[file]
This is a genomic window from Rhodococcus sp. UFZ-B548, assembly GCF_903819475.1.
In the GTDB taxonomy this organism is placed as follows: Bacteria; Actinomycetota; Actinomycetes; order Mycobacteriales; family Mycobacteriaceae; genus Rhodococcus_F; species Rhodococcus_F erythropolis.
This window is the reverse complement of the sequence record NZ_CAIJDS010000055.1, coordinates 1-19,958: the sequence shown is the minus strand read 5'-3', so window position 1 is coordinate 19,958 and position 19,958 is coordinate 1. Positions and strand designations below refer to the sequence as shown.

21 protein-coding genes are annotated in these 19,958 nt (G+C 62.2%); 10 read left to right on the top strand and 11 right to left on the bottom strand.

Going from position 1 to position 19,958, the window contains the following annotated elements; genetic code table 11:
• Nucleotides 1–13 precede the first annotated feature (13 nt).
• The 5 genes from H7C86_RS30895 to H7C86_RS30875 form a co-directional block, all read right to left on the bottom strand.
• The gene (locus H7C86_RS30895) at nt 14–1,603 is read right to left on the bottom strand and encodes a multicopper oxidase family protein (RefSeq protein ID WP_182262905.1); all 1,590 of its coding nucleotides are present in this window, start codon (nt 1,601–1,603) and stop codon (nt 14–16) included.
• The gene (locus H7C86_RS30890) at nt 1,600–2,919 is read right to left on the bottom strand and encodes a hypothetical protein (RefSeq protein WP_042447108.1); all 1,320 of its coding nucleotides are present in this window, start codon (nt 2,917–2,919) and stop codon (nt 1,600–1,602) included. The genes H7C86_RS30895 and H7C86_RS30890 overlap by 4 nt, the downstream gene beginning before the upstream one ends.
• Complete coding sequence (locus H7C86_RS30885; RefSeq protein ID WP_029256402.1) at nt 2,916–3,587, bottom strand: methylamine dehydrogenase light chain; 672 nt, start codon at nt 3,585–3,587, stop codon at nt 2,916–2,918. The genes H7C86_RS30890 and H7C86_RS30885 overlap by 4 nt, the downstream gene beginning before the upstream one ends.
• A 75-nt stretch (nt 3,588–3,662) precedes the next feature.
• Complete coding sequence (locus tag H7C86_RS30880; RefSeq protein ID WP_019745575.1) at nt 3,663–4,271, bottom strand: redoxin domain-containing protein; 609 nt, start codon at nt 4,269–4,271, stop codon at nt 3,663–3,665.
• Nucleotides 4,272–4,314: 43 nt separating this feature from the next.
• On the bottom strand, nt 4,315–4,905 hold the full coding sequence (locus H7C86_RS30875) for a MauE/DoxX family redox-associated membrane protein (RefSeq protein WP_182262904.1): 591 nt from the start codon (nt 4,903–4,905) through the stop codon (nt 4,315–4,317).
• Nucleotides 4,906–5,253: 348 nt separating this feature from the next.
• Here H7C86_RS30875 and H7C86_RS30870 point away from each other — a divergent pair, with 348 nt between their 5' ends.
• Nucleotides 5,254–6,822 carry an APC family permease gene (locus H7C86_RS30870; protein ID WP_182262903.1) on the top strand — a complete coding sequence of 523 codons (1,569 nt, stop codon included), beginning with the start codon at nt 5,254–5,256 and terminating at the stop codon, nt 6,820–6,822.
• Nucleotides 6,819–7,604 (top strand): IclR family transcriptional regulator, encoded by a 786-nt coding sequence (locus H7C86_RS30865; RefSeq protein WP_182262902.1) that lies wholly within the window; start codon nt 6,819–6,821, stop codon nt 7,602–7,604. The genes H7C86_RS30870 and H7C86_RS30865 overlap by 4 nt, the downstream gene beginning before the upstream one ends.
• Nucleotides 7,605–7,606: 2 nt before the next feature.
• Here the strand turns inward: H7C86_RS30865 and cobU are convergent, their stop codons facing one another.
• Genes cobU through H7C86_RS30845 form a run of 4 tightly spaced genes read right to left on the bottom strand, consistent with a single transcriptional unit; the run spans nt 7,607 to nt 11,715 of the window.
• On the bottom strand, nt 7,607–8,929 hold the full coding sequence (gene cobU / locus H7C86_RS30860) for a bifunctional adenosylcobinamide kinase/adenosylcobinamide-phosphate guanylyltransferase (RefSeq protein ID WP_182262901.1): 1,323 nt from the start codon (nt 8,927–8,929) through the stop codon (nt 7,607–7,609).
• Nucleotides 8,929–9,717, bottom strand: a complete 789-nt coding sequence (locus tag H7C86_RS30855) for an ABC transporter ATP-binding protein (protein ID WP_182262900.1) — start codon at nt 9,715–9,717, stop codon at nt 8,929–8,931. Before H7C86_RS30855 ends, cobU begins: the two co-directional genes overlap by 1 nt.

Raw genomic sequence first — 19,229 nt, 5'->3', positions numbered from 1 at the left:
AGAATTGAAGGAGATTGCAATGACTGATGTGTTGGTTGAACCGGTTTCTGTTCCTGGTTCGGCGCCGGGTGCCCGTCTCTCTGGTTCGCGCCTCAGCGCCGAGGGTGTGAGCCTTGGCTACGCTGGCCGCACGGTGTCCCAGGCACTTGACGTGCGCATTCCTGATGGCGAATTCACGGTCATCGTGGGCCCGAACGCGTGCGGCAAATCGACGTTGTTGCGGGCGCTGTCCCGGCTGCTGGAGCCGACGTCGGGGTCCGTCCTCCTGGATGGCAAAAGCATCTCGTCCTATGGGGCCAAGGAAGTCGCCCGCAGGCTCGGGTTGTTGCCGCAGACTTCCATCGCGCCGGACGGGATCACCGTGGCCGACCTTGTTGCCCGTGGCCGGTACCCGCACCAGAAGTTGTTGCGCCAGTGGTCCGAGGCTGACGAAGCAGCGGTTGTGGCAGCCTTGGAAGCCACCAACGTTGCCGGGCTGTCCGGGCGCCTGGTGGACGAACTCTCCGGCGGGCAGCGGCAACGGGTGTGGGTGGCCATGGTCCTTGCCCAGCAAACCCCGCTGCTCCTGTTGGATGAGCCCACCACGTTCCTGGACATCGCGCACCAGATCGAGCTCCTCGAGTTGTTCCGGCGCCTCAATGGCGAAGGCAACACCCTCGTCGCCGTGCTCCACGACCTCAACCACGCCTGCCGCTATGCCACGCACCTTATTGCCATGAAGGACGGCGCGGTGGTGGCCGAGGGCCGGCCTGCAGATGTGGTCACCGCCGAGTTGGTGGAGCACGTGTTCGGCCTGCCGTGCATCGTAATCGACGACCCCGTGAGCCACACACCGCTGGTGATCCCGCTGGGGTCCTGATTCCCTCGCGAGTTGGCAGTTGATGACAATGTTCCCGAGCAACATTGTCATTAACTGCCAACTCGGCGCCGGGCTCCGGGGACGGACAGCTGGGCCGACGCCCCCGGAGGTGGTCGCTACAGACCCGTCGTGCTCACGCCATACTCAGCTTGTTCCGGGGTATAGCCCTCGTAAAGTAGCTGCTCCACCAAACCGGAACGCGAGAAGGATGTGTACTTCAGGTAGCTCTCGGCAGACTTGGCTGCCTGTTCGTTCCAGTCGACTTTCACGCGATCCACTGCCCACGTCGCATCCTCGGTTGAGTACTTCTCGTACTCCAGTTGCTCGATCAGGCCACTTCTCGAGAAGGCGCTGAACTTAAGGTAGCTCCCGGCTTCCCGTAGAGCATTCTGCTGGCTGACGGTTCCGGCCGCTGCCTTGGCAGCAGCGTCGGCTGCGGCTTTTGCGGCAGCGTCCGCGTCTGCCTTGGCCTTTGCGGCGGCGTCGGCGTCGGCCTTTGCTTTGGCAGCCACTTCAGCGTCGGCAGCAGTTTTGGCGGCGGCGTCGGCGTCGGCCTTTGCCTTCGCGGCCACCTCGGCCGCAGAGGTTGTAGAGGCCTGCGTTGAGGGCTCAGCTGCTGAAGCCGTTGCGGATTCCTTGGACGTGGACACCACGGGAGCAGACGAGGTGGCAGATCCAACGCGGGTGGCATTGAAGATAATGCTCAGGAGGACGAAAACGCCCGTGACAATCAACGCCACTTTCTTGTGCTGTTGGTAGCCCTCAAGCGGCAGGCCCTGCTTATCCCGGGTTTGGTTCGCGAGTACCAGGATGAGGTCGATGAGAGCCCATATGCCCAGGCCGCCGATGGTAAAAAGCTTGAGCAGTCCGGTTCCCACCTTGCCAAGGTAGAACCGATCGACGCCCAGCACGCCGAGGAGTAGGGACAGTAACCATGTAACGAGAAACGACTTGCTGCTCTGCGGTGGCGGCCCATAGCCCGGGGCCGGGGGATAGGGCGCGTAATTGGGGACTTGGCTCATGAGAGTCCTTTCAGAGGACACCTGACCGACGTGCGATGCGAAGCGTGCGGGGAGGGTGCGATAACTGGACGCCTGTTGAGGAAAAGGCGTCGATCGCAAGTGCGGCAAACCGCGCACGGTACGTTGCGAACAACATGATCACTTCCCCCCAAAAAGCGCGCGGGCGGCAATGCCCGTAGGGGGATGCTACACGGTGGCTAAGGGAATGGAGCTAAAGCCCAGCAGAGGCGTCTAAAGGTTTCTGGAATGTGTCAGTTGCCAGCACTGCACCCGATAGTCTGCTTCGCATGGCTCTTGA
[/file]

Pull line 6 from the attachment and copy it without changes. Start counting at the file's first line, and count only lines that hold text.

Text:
• Nucleotides 1–13 precede the first annotated feature (13 nt).